Journey to bigs brings Feliciano home

NEW YORK -- Jesus Feliciano is heading home a happy man.

Feliciano tied a career high with three hits in the New York Mets' 6-0 drubbing of the Minnesota Twins on Sunday afternoon. Afterward, he was getting on a plane with his teammates to fly to his native Puerto Rico, where the Mets will begin a three-game series with the Florida Marlins on Monday night.

"It's gonna be something special, wearing a big league uniform, playing in front of your country, your family and friends," said Feliciano, who lives just 20 minutes away from Hiram Bithorn Stadium in San Juan, which is where the three games will be held. "It's gonna be amazing."

This season has been a dream come true for Feliciano. Prior to this year, Feliciano had played 12 seasons of professional baseball -- 4,665 plate appearances -- without ever being called up to the major leagues. He started this season in Buffalo, his fourth straight season with the Mets' Triple-A affiliate.

Then finally, on June 7, Feliciano -- who was hitting .385 for Buffalo at the time -- got the call to head to New York and join the Mets, the day after his 31st birthday.

He hasn't gotten a ton of playing time with the big club. But with Angel Pagan missing the past four games due to muscle spasms in his right side, Feliciano has been in the lineup and playing center field. He has responded with two three-hit performances in four games -- including Sunday, when he had a double, two singles and scored a run.

"It's a little bit tougher; it's not an easy job, coming off the bench," said Feliciano, who is used to playing every day in the minors. "I think it's more mental than physical. I've been working on that lately. Hopefully I get better on that."

Feliciano has now had 32 at-bats with the Mets and is hitting .281.

"I've always had a trust, so to speak, for him," Mets manager Jerry Manuel said of Feliciano. "It was just a situation where we didn't have that type of playing time. But we felt pretty good that as long as we have him in the organization, that it gave us a sense of having some depth in the outfield position because he can play all three."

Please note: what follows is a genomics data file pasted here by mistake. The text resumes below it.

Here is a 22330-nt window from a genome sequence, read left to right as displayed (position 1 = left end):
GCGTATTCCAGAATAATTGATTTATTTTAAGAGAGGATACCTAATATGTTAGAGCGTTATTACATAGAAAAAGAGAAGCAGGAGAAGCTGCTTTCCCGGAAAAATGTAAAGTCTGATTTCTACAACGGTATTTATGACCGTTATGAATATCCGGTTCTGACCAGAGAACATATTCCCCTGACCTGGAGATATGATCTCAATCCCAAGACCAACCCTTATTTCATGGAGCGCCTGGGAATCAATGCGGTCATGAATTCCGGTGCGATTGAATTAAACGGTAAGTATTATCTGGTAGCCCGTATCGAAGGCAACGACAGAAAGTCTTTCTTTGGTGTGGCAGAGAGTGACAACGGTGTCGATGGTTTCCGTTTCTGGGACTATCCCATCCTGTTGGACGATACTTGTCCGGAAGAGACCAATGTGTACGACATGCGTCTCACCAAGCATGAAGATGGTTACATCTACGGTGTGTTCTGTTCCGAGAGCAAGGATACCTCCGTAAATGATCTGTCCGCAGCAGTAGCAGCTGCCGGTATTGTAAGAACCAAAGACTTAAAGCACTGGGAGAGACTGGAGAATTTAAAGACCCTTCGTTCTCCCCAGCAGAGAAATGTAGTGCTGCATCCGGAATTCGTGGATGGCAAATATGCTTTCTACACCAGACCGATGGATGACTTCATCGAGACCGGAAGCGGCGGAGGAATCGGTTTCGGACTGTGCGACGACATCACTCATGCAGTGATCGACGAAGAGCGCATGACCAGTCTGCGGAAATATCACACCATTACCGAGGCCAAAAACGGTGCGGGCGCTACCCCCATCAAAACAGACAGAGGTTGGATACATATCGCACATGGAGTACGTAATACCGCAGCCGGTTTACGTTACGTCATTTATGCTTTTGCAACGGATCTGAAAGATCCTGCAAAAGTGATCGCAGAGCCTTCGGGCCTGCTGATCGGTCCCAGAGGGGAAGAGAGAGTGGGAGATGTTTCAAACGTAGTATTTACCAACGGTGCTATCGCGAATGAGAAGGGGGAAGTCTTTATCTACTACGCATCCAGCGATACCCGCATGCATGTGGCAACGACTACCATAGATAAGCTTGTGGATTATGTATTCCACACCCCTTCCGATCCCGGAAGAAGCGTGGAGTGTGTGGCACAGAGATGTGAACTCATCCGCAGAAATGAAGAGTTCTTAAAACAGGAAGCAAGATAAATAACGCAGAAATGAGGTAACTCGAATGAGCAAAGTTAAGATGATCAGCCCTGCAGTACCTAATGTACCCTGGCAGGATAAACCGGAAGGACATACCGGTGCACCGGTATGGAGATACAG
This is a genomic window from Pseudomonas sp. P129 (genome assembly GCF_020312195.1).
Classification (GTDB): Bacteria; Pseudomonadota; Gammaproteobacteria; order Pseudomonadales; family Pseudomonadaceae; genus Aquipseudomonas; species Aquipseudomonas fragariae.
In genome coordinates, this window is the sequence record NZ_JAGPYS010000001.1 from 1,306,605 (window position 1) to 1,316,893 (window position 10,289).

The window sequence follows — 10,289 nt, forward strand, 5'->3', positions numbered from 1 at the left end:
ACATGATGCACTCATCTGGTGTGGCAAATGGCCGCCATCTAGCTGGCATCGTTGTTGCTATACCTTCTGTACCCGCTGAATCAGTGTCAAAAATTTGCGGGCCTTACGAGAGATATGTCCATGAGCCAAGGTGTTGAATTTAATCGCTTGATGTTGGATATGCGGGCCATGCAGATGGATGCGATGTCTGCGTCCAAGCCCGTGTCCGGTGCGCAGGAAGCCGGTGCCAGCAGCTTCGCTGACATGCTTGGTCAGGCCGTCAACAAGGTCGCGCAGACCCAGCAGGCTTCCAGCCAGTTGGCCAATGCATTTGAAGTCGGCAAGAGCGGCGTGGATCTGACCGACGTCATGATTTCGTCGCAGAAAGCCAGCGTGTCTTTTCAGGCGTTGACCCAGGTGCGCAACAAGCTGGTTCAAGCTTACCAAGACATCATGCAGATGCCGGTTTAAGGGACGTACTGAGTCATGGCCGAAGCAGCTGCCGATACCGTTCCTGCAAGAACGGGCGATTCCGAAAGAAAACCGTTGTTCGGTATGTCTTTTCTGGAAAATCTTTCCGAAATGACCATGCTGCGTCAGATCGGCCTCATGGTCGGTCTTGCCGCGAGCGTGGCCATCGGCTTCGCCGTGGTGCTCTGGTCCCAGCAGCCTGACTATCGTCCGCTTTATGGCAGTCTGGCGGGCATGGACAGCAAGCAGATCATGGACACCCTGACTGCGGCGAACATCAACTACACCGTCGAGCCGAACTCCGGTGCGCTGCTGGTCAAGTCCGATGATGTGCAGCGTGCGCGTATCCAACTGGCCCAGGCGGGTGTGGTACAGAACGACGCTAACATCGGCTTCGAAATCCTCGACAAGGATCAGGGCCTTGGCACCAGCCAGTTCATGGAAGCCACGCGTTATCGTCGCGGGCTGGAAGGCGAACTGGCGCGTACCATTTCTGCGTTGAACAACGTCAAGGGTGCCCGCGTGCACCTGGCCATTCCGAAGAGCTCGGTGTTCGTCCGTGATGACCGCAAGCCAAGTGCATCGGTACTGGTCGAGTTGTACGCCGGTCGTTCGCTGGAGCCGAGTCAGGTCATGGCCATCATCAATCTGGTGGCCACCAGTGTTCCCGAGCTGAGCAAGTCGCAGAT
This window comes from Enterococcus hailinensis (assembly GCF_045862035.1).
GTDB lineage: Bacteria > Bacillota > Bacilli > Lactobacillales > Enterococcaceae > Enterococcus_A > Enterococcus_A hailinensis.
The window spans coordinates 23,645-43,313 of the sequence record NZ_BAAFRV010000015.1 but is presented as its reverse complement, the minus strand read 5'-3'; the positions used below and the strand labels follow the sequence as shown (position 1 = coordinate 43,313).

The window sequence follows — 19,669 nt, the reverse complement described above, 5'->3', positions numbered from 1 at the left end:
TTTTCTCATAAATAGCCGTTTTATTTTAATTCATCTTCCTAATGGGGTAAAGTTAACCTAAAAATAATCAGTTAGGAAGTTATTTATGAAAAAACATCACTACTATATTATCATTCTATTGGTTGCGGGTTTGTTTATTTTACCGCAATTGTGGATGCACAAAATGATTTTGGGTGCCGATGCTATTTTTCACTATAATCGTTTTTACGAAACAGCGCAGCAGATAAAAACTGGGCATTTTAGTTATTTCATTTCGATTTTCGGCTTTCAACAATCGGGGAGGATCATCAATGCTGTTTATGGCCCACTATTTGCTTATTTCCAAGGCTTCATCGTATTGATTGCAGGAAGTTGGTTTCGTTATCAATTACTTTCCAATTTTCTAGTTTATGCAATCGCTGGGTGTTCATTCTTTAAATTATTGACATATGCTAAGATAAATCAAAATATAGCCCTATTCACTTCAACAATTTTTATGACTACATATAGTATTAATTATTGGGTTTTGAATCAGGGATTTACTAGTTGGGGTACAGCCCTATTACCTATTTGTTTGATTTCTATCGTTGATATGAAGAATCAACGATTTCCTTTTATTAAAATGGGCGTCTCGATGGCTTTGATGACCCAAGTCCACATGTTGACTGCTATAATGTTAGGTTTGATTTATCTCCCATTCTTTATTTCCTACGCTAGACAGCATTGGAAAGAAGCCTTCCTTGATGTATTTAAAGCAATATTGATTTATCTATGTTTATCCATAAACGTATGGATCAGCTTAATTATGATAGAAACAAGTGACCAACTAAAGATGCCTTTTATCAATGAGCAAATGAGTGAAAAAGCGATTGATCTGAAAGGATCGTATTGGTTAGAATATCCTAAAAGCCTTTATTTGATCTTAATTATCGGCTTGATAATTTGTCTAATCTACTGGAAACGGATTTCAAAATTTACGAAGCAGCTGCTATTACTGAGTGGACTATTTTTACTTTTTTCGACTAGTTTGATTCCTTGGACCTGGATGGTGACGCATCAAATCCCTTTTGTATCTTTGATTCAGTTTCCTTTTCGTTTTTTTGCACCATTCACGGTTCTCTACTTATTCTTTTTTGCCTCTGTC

Feliciano is one of several players currently on the Mets' roster who weren't here on Opening Day.

Mike Jacobs, Frank Catalanotto and Gary Matthews Jr. -- all veteran hitters who did not produce -- were given their walking papers, and Luis Castillo is on the disabled list.

On the pitching end of things, Oliver Perez and John Maine are also on the disabled list, and Jenrry Mejia was sent down to Double-A Binghamton to try to stretch his arm out and become a starter. (Mejia made his second start for Binghamton on Sunday, and had to leave after throwing 43 pitches because of shoulder stiffness in his pitching arm.)

Many of the Mets' replacements for these players have made big contributions. Rookie first baseman Ike Davis has been a huge addition, in the field and at the plate -- he hit his ninth home run of the season on Sunday, a bomb to right-center field. Veteran knuckleball pitcher R.A. Dickey is a remarkable 6-0 with a 2.33 ERA, and will pitch in Puerto Rico on Monday night.

Those two have gotten the most attention, but the other "replacements" deserve credit, too. Chris Carter hit a couple of big home runs in Baltimore earlier this month, when the Mets were able to use a DH. And 39-year-old reliever Elmer Dessens has a 0.66 ERA in 13 appearances.

"It's a great story," catcher Rod Barajas said. "We're not doing it with a star-studded lineup. We've got some great players. But the guys who you rely on, the guys who aren't the faces of your organization, they're stepping up.

"We've got a lot of leaders on this team. A lot of veteran guys who know how to rely on others. It's not about themselves. And I think it rubs off. And I think these young guys -- not just the young guys, [but also] the new guys that weren't expected to do much -- are just fitting right in, and we believe in them."

That includes Feliciano, who has done a pretty good job when given an opportunity to play. Even though he started this season in the minors, Feliciano said he was aware at the beginning of the season that the Mets were scheduled to play a series in Puerto Rico in June.

"I was thinking first, get to the big leagues," Feliciano said. "But I always had it in my mind. A lot of friends of mine, my family, were wishing that this thing would happen, and it did. I gotta thank God, and you can't ask for more. It's just great. I'm real happy about it, and hopefully we go there and do a good job."

After Sunday's game, Pagan sounded doubtful that he would be ready to start Monday night, meaning Feliciano will likely be the Mets' center fielder, which will surely be a thrill for him. But Pagan should be back by Tuesday. And then Carlos Beltran -- a fellow Puerto Rican -- should be back in another week or two. That means Feliciano's playing time will soon be even more limited, if he even stays with the major league club.

Feliciano said he's not worrying about that right now. Instead, he's looking forward to seeing -- and hopefully playing in front of -- his parents, family and friends this week.

"I've gotta enjoy the time that I'm here, and do what I can do," he said of being in the big leagues. "There's things that you can control -- those things off the field, I cannot control. I just need to keep it up, keep working hard, show them that I can play at this level, and enjoy this time. Enjoy the moment."

Sounds like a pretty good plan.

Kieran Darcy is a staff writer for ESPNNewYork.com. Follow him on Twitter.

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